|All Blues, a Chromatic Analysis. Gouache on 30" round birch panel. 2022|
Fragmentary Blue, an exhibition containing works by 17 artists, opens at the Hotchkiss School's Tremaine Gallery in western Connecticut on May 15, 2022.
My offering, a chromatic analysis of the iconic Miles Davis tune "All Blues," is an extension of the ongoing Tonal Relativity project.
Works in the Tonal Relativity series relate a musical scale based on twelve equally-spaced tones to a color spectrum consisting of twelve equally-spaced hues.
While I have been using this concept to explore intervallic relationships as part of my music practice for some time, the use of this concept to analyze tunes has been a more recent development.
Miles Davis' All Blues — like many classic blues tunes — consists of a repeated 12-bar progression of tonal relationships.
In my circular visualization, the form begins at the 12 o'clock position with a mode (set of tones) relative to G (in this case, represented by the blue-green shape at the center) for four bars. It shifts to C (red) for two bars, then back to G for two. D (orange) for one bar is followed by Eb (yellow-orange) for half a measure, then back to D for half a measure, then back to G for two measures.
Taking in the visual while listening is highly recommended!
The sea, the sky, the you and I
The sea, the sky, for you and I
I'll know we're all blues
All Shades, all hues, all blues
Some blues are sad
But some are glad,
Dark-sad or bright-glad
They're all blues
All shades, all hues, all blues
The color of colors
The blues are more than a color
They're a moan of pain
A Taste of strife
And a sad refrain
A game which life is playin'
Blues can be the livin' dues
We're all a-payin'
Yeah, Oh Lord
In a rainbow
A summer day that's fair
A prayer is prayed
A lament that's made
Some shade of blues is there;
Blue heaven's hue,
They're all blues!
Talkin' 'bout the sea and the sky
And I'm talkin' 'bout you and I
The sea, the sky
For you and I
And I know we're all blues
Sea, sky, you and I
See the sky, you and I
God has brought many things out of oppression. He has endowed his creatures with the capacity to create – and from this capacity has flowed the sweet songs of sorrow and joy that have allowed man to cope with his environment and many different situations.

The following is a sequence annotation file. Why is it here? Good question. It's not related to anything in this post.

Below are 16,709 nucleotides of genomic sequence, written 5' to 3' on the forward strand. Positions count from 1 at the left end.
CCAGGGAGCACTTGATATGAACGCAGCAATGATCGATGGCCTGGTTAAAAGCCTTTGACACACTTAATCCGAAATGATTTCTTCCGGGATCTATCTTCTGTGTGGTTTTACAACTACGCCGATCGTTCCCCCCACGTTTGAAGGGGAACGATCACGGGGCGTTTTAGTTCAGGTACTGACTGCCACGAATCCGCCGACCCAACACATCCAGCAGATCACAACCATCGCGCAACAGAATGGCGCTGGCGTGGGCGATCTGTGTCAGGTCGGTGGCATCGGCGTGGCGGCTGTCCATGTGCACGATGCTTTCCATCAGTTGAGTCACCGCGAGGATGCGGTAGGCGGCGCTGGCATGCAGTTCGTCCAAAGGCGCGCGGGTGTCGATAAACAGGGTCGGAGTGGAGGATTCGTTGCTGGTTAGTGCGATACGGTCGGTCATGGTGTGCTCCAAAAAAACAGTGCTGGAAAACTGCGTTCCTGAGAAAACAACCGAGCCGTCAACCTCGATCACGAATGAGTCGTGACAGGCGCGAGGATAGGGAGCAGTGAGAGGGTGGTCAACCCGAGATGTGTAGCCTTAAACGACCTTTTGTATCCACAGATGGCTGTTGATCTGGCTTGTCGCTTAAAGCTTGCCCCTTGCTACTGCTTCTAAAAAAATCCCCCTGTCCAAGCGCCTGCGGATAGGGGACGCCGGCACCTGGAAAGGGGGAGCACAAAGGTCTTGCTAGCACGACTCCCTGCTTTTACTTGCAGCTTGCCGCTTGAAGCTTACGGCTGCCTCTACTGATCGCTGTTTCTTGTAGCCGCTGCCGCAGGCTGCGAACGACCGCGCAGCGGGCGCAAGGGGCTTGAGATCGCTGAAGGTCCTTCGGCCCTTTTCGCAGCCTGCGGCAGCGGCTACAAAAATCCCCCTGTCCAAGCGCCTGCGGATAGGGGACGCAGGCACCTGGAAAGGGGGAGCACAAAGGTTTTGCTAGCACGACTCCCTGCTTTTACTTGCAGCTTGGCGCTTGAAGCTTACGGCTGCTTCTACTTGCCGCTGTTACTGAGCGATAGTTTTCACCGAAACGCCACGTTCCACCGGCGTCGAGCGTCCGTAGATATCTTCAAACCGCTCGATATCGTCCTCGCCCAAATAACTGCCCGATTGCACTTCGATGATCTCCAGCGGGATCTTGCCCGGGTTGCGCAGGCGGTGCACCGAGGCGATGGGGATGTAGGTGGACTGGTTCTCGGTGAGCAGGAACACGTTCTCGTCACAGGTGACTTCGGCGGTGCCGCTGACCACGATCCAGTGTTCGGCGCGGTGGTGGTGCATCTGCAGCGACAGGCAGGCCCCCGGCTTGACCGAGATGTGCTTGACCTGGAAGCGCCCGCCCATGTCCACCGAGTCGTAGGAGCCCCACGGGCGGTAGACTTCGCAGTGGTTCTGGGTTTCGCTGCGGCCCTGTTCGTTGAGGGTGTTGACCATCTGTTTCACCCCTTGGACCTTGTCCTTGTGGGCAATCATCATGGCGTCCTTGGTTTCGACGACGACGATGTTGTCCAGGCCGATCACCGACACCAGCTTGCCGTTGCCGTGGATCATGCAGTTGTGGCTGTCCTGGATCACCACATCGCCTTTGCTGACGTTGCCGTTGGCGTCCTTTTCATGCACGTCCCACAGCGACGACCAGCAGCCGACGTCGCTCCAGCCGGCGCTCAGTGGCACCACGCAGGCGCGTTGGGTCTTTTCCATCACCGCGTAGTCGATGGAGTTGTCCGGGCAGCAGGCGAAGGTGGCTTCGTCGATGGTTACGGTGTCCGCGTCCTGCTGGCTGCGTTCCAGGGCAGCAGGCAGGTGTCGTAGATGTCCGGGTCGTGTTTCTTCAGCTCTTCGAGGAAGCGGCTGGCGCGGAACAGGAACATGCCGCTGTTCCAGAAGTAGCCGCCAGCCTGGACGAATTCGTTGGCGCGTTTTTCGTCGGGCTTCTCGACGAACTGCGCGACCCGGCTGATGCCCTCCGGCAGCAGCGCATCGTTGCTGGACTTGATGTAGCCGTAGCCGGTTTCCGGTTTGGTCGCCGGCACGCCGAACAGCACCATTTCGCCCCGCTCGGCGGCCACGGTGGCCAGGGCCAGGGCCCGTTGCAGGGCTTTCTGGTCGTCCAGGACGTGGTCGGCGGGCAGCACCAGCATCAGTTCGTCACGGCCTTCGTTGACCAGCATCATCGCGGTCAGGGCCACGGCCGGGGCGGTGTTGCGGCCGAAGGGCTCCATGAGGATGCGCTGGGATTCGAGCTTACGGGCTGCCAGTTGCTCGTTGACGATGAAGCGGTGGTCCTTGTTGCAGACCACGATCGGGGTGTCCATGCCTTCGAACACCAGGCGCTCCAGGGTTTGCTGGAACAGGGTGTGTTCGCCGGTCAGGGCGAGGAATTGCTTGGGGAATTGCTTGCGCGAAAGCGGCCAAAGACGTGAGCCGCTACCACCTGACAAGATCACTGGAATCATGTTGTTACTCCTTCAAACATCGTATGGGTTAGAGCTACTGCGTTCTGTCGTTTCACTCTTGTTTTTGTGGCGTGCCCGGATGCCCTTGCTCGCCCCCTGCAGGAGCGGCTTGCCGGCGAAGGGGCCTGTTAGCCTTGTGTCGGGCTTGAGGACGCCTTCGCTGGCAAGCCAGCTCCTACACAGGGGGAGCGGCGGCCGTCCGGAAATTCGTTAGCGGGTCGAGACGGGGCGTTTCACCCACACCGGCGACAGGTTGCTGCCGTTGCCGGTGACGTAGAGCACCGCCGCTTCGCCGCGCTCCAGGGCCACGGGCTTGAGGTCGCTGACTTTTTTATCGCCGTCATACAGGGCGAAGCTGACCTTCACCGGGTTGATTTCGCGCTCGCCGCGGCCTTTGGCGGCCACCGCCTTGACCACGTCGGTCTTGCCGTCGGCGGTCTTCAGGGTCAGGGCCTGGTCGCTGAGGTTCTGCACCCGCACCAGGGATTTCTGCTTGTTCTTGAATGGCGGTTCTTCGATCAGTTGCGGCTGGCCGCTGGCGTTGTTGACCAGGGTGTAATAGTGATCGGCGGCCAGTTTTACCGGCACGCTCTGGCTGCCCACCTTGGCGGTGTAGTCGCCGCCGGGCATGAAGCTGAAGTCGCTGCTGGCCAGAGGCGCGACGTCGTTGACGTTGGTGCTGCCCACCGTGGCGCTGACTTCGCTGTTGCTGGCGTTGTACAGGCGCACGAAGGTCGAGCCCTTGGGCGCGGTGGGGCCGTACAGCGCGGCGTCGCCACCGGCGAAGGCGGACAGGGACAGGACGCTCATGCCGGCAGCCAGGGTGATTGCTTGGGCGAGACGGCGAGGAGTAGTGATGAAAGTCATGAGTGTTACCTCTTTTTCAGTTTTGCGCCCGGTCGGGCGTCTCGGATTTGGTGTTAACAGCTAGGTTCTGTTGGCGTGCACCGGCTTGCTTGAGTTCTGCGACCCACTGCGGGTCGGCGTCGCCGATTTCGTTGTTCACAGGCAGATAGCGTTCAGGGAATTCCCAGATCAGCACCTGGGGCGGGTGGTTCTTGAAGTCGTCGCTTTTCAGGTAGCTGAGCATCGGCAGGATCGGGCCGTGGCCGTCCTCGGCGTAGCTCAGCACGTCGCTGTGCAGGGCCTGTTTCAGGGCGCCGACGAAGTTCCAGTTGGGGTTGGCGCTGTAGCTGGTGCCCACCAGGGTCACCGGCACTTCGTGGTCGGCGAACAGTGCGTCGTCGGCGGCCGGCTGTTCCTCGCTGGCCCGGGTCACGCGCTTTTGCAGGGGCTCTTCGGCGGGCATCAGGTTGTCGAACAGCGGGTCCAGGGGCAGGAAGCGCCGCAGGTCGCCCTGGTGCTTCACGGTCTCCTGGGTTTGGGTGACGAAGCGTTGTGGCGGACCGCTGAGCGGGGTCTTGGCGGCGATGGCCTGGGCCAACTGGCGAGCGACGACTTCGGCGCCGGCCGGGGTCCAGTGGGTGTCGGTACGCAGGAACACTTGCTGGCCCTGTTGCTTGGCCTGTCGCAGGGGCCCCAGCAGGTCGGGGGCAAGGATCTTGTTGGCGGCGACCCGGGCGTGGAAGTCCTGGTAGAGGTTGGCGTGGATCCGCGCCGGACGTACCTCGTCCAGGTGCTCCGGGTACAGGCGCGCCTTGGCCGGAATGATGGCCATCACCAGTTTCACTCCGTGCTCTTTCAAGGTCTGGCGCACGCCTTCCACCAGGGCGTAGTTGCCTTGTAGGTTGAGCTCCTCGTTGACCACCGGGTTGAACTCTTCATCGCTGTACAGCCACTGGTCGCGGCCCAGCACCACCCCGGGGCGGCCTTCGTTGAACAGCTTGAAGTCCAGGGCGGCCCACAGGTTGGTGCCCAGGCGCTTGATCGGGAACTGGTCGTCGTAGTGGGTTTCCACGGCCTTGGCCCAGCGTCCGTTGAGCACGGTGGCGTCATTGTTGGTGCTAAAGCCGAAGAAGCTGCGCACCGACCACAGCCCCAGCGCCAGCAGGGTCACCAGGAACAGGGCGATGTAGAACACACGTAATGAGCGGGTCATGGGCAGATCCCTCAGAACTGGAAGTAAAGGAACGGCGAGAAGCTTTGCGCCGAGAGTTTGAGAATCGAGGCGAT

Jazz speaks for life. The Blues tell the story of life’s difficulties, and if you think for a moment, you will realize that they take the hardest realities of life and put them into music, only to come out with some new hope or sense of triumph. This is triumphant music.
Modern Jazz has continued in this tradition, singing the songs of a more complicated urban existence. When life itself offers no order and meaning, the musician creates an order and meaning from the sounds of the earth which flow through his instrument.
It is no wonder that so much of the search for identity among American Negroes was championed by Jazz musicians. Long before the modern essayists and scholars wrote of “racial identity” as a problem for a multi-racial world, musicians were returning to their roots to affirm that which was stirring within their souls.
Much of the power of our Freedom Movement in the United States has come from this music. It has strengthened us with its sweet rhythms when courage began to fail. It has calmed us with its rich harmonies when spirits were down. And now, Jazz is exported to the world. For in the particular struggle of the Negro in America there is something akin to the universal struggle of modern man. Everybody has the Blues. Everybody longs for meaning. Everybody needs to love and be loved. Everybody needs to clap hands and be happy. Everybody longs for faith. In music, especially this broad category called Jazz, there is a stepping-stone towards all of these.